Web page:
Adderall is composed of two drugs, amphetamine and dextroamphetamine, and works by stimulating the central nervous system. Adderall abuse is common, with individuals using it to enhance their focus on work and school tasks. According to the 2018 National Survey on Drug Use and Health, 1.7 million people reported prescription stimulant abuse, including Adderall abuse, within the previous month.
Individuals using prescription or illicit Adderall may wonder if they can overdose on Adderall.
When used as prescribed, Adderall is generally very safe. However, abusing it by taking more than prescribed, or using it along with other drugs, can increase the risk of an overdose occurring. The quantity required to overdose varies from person to person and depends on a person’s age, medical conditions and drug use history.
An Adderall overdose can occur if toxic levels of the drug are ingested. The drug can have adverse effects on the cardiovascular system, with severe side effects including rapid heart rate, increased blood pressure and heart attack. An overdose increases the risk of severe heart-related side effects.
Signs of an Adderall Overdose
Adderall works by enhancing the release of the neurotransmitters dopamine, norepinephrine and serotonin. Excessive stimulant use results in over-activation of the nervous system, resulting in both physical and psychological Adderall overdose symptoms. If an overdose is suspected, prompt medical treatment is critical to avoiding serious health complications. Without treatment, an overdose can be deadly.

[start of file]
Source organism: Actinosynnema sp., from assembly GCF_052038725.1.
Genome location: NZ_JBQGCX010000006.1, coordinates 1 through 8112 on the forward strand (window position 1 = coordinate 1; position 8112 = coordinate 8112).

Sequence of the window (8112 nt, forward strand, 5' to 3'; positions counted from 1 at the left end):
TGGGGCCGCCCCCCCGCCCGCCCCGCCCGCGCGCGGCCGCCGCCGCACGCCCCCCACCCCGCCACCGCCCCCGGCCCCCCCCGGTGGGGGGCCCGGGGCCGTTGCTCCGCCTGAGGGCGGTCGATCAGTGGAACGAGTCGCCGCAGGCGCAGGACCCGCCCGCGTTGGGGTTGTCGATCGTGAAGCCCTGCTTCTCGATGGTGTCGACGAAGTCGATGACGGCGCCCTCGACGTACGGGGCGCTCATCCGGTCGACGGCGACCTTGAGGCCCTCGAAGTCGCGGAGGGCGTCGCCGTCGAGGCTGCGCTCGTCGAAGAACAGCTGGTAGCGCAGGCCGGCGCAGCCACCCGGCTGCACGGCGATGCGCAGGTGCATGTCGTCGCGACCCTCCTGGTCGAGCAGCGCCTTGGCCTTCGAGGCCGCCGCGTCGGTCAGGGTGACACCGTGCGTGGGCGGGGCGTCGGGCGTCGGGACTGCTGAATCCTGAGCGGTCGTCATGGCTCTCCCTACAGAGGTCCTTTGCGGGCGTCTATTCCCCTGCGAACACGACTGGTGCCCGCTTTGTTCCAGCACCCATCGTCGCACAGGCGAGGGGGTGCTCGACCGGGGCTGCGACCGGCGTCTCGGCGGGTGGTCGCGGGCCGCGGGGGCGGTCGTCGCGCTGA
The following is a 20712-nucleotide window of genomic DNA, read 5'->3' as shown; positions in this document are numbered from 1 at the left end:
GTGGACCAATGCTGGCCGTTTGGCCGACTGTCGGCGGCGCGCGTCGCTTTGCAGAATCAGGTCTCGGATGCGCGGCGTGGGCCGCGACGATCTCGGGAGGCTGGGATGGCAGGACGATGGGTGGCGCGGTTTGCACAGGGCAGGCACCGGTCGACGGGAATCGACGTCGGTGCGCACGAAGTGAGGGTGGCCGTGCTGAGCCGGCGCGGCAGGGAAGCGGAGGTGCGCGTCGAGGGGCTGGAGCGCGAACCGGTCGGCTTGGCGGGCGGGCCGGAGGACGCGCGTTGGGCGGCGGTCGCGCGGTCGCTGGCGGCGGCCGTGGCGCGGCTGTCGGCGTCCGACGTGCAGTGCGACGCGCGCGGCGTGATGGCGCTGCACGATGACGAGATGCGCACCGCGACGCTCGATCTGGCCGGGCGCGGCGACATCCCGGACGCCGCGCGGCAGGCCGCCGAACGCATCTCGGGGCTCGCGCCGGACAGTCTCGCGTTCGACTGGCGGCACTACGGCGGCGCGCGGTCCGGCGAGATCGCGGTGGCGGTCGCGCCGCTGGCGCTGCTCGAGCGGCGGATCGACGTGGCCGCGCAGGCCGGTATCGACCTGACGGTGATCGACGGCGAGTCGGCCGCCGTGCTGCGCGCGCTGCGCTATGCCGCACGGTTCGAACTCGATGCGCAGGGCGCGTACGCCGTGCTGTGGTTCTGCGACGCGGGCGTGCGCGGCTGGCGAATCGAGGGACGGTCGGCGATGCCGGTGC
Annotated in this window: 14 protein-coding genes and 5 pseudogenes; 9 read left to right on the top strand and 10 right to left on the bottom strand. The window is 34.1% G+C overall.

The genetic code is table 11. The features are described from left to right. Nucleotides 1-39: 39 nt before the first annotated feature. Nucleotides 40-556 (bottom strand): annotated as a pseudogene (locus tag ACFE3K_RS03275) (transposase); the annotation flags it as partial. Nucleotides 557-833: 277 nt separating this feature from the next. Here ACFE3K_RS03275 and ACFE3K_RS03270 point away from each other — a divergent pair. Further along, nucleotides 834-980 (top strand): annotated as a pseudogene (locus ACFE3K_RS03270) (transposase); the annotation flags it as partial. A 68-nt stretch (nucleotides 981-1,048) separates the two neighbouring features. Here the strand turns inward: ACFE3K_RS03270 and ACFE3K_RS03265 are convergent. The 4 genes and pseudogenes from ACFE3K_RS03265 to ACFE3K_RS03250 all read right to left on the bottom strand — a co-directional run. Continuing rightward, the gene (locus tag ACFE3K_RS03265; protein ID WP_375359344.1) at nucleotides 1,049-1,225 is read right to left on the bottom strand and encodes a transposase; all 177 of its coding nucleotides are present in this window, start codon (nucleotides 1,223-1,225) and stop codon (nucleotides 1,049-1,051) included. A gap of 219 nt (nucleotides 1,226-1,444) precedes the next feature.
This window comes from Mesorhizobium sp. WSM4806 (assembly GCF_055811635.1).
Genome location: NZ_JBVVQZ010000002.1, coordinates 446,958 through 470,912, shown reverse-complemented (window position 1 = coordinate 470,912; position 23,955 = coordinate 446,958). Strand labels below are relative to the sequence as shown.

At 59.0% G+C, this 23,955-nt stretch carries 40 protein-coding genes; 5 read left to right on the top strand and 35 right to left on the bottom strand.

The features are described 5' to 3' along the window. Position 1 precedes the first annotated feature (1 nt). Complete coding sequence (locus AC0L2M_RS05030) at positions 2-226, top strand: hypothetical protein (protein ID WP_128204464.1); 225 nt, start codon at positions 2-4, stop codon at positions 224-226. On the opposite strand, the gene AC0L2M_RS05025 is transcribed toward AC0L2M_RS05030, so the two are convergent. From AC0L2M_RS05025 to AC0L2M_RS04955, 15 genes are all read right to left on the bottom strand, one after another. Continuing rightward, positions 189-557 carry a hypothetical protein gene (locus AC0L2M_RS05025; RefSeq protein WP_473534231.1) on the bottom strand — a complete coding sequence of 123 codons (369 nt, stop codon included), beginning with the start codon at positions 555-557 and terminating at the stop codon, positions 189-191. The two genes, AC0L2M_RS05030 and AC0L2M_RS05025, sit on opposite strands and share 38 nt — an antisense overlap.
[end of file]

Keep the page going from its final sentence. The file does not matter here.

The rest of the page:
Signs of an Adderall overdose include:
- Nausea, vomiting or diarrhea
- Overactive reflexes
- Rapid breathing
- Panic attacks
- Muscle pain or weakness
- Irregular heartbeat
- Heart attack
- High or low blood pressure
What to Do If You Suspect an Adderall Overdose
If an Adderall overdose is suspected, call 911 immediately. If possible, provide first responders with any available information regarding the overdose, including the patient’s age, medical conditions, prescription or illicit drug use and how much Adderall they may have ingested. Medical treatment for an Adderall overdose includes close medical monitoring, medications and supportive care to address symptoms such as heart attacks or seizures.
SAMHSA. “Key Substance Use and Mental Health Indicators in the United States: Results from the 2018 National Survey on Drug Use and Health.” August 2019. Accessed October 17, 2019.
National Institute on Drug Abuse. “Prescription Stimulants.” June 2018. Accessed October 17, 2019.